The celebrity "Mr. Fix-It" leans over as if to confide a dark secret. Out of his mouth, it's a surprise:

"Home repair is really a bore," says Al Ubell, magazine and book do-it-yourself writer and frequent guest on TV's "Good Morning, America."

Not that a lot of us stumble-fingers didn't know that years ago. But, boring or not, the high cost of repairs is forcing even the most reluctant to wield a wrench and a screwdriver in the hope of saving a few bucks. Even if they don't want to be bothered, two-career couples often can't be home during the daytime hours most repair workers insist on.

Which leads to Ubell's latest endeavor. He has been hired by General Electric to promote the company's new "Quick Fix" program aimed at guiding appliance-buyers in making their own repairs on GE and Hotpoint washers, dryers, dishwashers, refrigerator-freezers and ranges.

Ubell acknowledges that it is unsual for a consumer adviser to accept an offer like GE's, and the potential for conflict of interest gave him some worry. But he was also intrigued by the idea of an appliance manufacturer taking steps to ease customer repair costs.

"Traditionally," he says, "the appliance industry at large didn't like the idea of anybody who could repair their own appliance." They would all but paint a "skull and crossbones" across the machinery panel "to frighten the ---- out of everybody."

At the same time, anybody who did attempt a home repair discovered how hard it was to find replacement parts. "You would have to travel half-way across town for parts to fix a washer."

The "Quick Fix" program meant a break from that pattern. "After a little soul-searching, I decided to promote the concept."

Americans, Ubell believes, "are becoming less mechanically inclined" as our homes fill up with new and more complex gadgets. When a device doesn't switch on, they phone for a repair worker who charges $30 or $40 just to show up. Often--to the homeowner's dismay--the problem is simply an unplugged cord, or "there's a kinked hose on the washer."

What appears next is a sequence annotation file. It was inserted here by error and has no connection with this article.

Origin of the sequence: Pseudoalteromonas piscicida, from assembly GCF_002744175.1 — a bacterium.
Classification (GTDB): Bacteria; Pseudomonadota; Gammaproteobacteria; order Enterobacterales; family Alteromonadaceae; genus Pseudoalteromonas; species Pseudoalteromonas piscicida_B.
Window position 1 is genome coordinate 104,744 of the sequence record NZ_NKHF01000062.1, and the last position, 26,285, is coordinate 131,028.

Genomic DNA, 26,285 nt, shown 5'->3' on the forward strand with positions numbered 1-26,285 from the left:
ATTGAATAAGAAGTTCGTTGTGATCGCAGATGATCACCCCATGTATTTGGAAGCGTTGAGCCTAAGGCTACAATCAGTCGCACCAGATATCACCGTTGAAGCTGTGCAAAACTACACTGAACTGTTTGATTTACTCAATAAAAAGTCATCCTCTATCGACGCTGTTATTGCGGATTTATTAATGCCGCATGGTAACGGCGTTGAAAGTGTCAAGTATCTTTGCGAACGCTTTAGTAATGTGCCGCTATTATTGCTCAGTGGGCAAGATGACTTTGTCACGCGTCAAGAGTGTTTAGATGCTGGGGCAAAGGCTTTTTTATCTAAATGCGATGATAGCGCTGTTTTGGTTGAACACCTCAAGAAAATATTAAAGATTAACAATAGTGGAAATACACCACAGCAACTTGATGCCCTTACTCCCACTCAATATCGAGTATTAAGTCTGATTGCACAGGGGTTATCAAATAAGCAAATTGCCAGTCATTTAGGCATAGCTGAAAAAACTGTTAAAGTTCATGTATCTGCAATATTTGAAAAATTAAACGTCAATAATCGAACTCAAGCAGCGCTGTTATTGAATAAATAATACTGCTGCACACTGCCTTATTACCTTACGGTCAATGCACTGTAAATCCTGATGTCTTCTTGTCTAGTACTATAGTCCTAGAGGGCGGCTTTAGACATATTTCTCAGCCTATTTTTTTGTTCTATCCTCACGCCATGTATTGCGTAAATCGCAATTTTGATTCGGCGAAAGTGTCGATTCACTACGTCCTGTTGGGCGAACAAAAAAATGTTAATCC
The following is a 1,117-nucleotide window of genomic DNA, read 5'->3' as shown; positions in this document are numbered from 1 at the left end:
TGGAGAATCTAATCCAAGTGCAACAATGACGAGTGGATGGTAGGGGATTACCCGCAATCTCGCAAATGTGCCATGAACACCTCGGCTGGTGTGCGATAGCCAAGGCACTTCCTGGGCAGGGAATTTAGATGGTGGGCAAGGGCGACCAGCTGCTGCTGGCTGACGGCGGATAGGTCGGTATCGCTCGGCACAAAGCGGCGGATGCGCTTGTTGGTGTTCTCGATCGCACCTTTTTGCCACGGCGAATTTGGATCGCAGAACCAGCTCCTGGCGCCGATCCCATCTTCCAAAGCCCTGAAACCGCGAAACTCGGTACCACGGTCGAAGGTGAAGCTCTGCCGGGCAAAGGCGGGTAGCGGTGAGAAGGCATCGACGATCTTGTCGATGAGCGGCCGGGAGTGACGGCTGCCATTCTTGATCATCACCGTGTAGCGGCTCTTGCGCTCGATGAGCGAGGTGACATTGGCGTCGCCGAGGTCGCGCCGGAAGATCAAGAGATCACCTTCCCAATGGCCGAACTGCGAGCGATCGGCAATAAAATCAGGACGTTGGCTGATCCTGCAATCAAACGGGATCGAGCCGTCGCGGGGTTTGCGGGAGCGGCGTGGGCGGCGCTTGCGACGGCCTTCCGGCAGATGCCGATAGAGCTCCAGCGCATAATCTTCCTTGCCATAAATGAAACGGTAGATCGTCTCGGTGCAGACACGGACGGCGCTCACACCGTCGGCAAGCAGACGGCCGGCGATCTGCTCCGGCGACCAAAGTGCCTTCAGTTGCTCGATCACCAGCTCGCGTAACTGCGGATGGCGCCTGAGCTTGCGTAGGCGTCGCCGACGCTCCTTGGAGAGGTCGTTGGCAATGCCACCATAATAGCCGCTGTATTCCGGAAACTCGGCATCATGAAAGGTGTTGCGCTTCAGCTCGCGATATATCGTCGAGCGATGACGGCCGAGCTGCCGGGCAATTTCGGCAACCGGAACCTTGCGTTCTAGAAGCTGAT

Children, he says, "should be encouraged" to learn the repair skills that will be invaluable to them as adults. "Parents have a tendency to say, 'Don't touch that. Your father will kill you if you break it.' It instills fears."

What "Quick Fix" amounts to are self-service displays in GE dealer showrooms around the country. These displays carry heavily illustrated, 100-page repair manuals ($6.95 each) for the five major GE/Hotpoint appliances. There is also a selection of the 94 "most-often-used" replacement parts, which the company says cost between $2 and $30.

If, for example, your electric range won't heat up, the step-by-step manual for stoves has a diagnostic chart suggesting four possible causes, including a blown fuse or a defective power cord. It then gives the repair procedure--rated "easy" to "very difficult"--for each. In some cases, you still are advised to call a service technician.

"The typical service call to repair a home appliance today," says GE, "runs from $50 to $75. In about half the cases no parts are even needed to make the repair. If a part is needed, one costing less than $20 usually solves the problem. And many repair jobs . . . are simple enough for the skill of the average homeowner--if he or she has the proper guidance."

With the manuals, Ubell--who has none of the five GE appliances in his Brooklyn home--says he was able to strip down and reassemble each kind at the GE factory before he began his 24-city promotional tour.

Sure, he says, GE expects to make money off the "Quick Fix" program, but he hopes other manufacturers will come up with a competing alternative, which should benefit all consumers.